NEW DELHI - Prime Minister Narendra Modi hopes the visit this weekend by Japan's premier, Shinzo Abe, will be a major step in transforming India into an economic powerhouse with Japan's help in building bullet trains, "smart cities" and accessing nuclear technology.
India and Japan are set to sign a $15 billion agreement for a high-speed train linking the Indian financial hub of Mumbai with Ahmadabad, the commercial capital of Modi's home state, Gujarat. The train would cut travel time on the 315-mile route from eight hours to two.
For Japan, still smarting from losing out to China over a similar agreement in Indonesia, firming up the Indian deal was crucial. Tokyo has promised technical and financial support to New Delhi for the project, including a low-interest 50-year Japanese loan.
The deal would benefit Japanese companies with contracts for manufacturing rail cars, tracks, and operating systems.
Other major priorities during Abe's three-day visit include discussions on a civil nuclear agreement, military purchases for India's armed forces, and Japanese aid to upgrade India's creaking infrastructure.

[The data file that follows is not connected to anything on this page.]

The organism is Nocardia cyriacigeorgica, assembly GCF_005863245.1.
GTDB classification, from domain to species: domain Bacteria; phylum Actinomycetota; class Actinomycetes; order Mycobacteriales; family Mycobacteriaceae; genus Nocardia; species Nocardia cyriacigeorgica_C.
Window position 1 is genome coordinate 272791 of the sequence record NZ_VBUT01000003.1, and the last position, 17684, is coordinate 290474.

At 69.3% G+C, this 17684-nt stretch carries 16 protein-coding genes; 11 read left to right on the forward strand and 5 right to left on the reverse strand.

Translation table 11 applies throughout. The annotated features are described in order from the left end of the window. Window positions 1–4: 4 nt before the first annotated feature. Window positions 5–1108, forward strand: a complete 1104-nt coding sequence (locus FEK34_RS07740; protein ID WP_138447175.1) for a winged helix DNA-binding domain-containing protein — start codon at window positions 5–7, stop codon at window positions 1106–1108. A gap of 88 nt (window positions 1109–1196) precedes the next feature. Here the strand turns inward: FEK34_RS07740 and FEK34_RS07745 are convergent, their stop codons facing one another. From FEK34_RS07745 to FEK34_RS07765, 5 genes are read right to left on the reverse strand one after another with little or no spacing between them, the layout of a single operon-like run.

As India tries to balance its economic growth with sustainable development, New Delhi is keen to increase its use of nuclear power but the two sides are still some distance away from a nuclear deal.
Analysts said that Japan, which has long been seen as a pacifist nation and a firm supporter of nuclear nonproliferation, will have strong reservations about signing a civil nuclear agreement with India, because New Delhi has not signed the Nuclear Nonproliferation Treaty.
"Tokyo will want some kind of commitment from India that it will not conduct a nuclear test. But India will have concerns about its strategic autonomy being curbed if it agrees to conditionalities," said Lalima Varma, professor of Japanese studies at New Delhi's Jawaharlal Nehru University.